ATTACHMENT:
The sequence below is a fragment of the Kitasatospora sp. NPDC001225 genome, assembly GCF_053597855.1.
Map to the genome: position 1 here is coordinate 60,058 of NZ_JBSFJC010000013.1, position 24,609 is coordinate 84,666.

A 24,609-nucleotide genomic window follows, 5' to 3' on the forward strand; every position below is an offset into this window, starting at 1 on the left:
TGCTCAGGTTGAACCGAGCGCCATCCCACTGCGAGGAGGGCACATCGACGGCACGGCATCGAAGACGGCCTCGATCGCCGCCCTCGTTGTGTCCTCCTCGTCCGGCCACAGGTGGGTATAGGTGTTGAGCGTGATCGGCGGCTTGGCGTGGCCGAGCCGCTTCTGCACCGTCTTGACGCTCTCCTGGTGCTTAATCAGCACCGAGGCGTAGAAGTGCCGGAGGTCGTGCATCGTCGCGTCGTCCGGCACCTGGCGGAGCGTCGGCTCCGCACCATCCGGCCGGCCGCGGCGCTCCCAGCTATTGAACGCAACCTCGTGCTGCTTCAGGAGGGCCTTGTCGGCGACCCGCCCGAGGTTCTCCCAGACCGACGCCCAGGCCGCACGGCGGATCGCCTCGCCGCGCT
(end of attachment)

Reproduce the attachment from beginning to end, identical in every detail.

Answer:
The sequence below is a fragment of the Kitasatospora sp. NPDC001225 genome, assembly GCF_053597855.1.
Map to the genome: position 1 here is coordinate 60,058 of NZ_JBSFJC010000013.1, position 24,609 is coordinate 84,666.

A 24,609-nucleotide genomic window follows, 5' to 3' on the forward strand; every position below is an offset into this window, starting at 1 on the left:
TGCTCAGGTTGAACCGAGCGCCATCCCACTGCGAGGAGGGCACATCGACGGCACGGCATCGAAGACGGCCTCGATCGCCGCCCTCGTTGTGTCCTCCTCGTCCGGCCACAGGTGGGTATAGGTGTTGAGCGTGATCGGCGGCTTGGCGTGGCCGAGCCGCTTCTGCACCGTCTTGACGCTCTCCTGGTGCTTAATCAGCACCGAGGCGTAGAAGTGCCGGAGGTCGTGCATCGTCGCGTCGTCCGGCACCTGGCGGAGCGTCGGCTCCGCACCATCCGGCCGGCCGCGGCGCTCCCAGCTATTGAACGCAACCTCGTGCTGCTTCAGGAGGGCCTTGTCGGCGACCCGCCCGAGGTTCTCCCAGACCGACGCCCAGGCCGCACGGCGGATCGCCTCGCCGCGCT